So, how do smart gamblers find arbitrage bets? Well, like all smart betting opportunities, time, patience and research is the key. As mentioned previously, arbing opportunities are fairly rare as odds across the leading sportsbooks are relatively similar.
You may see big fluctuations in markets where there are several possible outcomes - let's say you're looking at a list of players and their odds to win MVP for the upcoming season - although it won't be possible to arb in this instance.
At any one time there may be dozens of sportsbooks with odds on a particular event, and only by searching through all of these sites will one find an opportunity to place an arb bet.
So, smart gamblers will search high and low though hundreds of different sports and markets to seek out opportunities. Once found, it's simply a matter of placing the bet.
It all comes down to odds and the ability to seek out different odds on the same outcome for a particular event. If you want to learn more about the ins and outs of sports betting odds, read how odds work here.
How Are Arb Bets Made
Arb betting isn't some totally unique way to place money on sport, nor is it an illegal activity.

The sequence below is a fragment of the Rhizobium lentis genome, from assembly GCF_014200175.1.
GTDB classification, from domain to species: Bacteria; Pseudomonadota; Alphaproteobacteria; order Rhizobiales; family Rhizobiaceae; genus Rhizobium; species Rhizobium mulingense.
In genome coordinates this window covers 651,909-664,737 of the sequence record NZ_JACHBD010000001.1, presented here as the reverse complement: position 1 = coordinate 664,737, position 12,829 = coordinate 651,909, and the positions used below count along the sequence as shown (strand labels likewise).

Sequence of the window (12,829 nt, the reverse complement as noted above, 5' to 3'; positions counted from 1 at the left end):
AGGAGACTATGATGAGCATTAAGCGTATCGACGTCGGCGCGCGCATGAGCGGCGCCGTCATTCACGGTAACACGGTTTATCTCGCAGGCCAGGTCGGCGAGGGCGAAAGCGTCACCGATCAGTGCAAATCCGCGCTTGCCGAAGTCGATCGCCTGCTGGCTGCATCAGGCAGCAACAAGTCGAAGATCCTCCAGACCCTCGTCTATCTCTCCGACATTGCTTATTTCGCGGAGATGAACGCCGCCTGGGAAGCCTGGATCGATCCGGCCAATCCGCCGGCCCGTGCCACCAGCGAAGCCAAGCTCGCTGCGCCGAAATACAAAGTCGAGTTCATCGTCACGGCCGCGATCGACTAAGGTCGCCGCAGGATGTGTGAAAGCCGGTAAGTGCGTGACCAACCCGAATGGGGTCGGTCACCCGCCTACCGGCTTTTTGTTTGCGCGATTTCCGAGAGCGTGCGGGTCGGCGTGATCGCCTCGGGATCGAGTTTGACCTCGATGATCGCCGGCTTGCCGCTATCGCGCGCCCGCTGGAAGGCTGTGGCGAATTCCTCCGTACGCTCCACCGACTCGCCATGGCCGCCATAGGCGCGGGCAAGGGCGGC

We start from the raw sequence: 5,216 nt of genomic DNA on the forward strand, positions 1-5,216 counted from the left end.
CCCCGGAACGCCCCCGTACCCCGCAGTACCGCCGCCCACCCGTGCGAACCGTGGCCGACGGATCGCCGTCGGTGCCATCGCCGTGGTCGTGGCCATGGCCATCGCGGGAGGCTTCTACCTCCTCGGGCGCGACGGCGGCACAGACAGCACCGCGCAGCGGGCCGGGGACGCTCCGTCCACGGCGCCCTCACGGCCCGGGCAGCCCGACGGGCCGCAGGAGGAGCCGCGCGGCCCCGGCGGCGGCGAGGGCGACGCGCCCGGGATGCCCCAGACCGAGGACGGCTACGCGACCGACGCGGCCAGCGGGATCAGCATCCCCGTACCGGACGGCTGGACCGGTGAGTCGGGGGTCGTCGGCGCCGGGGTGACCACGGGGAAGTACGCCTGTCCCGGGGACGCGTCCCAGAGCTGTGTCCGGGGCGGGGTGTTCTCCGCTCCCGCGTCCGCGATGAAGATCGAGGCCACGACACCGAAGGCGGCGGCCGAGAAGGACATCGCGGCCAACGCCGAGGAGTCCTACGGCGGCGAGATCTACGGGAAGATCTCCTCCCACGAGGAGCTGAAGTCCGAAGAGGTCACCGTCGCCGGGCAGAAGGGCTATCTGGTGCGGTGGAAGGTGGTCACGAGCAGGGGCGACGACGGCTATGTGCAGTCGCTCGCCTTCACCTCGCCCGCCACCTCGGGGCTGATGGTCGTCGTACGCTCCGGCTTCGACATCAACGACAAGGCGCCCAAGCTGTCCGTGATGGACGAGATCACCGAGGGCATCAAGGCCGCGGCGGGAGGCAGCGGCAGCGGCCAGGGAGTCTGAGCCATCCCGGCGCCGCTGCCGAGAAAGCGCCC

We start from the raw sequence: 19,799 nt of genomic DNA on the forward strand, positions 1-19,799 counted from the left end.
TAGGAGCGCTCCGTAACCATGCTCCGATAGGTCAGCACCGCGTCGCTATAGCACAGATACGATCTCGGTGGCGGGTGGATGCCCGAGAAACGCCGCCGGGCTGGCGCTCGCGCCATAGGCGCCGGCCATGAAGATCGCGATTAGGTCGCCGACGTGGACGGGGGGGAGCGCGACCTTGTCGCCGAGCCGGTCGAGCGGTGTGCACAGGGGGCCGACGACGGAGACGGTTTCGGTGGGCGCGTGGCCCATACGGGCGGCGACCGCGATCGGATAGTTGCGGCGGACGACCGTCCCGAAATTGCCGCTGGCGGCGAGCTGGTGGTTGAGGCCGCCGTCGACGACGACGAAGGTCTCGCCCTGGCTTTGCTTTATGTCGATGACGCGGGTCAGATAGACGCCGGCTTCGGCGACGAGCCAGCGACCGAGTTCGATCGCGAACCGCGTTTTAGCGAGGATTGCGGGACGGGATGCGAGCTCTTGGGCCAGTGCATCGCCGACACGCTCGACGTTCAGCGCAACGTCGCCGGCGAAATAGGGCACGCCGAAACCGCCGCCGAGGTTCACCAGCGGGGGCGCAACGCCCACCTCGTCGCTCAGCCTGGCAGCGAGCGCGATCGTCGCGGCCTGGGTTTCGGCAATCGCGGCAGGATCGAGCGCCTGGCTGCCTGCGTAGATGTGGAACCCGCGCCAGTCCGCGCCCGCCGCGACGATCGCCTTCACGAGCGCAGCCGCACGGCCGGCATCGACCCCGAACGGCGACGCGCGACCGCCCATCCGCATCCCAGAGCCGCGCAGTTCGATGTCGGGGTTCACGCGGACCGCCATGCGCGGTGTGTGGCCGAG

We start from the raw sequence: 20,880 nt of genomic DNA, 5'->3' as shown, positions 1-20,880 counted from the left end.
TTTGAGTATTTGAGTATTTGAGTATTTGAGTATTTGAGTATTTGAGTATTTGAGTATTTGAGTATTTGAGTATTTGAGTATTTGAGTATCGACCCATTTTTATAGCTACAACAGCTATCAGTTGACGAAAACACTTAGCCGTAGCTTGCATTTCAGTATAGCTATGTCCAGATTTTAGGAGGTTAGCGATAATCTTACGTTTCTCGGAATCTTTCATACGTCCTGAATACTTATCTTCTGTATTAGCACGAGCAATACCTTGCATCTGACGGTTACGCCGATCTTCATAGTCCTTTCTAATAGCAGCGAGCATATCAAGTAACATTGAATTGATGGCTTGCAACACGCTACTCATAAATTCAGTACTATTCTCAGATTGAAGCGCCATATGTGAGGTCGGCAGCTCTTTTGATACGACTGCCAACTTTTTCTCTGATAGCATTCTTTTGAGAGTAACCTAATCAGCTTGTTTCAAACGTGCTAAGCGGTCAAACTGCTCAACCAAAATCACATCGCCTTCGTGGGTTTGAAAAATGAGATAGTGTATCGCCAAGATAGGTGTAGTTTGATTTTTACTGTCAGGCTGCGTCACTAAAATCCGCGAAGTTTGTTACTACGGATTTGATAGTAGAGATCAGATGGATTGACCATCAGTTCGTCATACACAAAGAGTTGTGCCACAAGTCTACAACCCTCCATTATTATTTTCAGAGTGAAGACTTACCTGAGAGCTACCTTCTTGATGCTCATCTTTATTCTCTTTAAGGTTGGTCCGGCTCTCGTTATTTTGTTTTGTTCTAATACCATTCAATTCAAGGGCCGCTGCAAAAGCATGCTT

You simply place your money on the market you desire like you would with any other bet. The only real difference is that you're placing two bets (or more if you're able to seek out a really complex form of arb betting).
So, let's start at the very beginning. To be able to bet you first need to pick a sportsbook (again, in this case you'll need more than one).
Even if you're not into arb betting, it's always useful to have multiple accounts if sports betting is your passion, as all sportsbooks will have slightly different odds, specials and bonuses.
If you could buy your groceries cheaper at the place across the street, you'd do it right? Sports betting is no different.
Once you pick your sportsbooks, you simply need to sign up. Requirements for signing up to sports betting websites are minimal, and most will have apps so you can do it on the go.
You will normally need to provide your date of birth, phone number and email address for verification purposes, and of course you will need a credit card (you'll need to make a deposit to bet, even if your plan is solely to use the initial bonus bet to place your arb bets).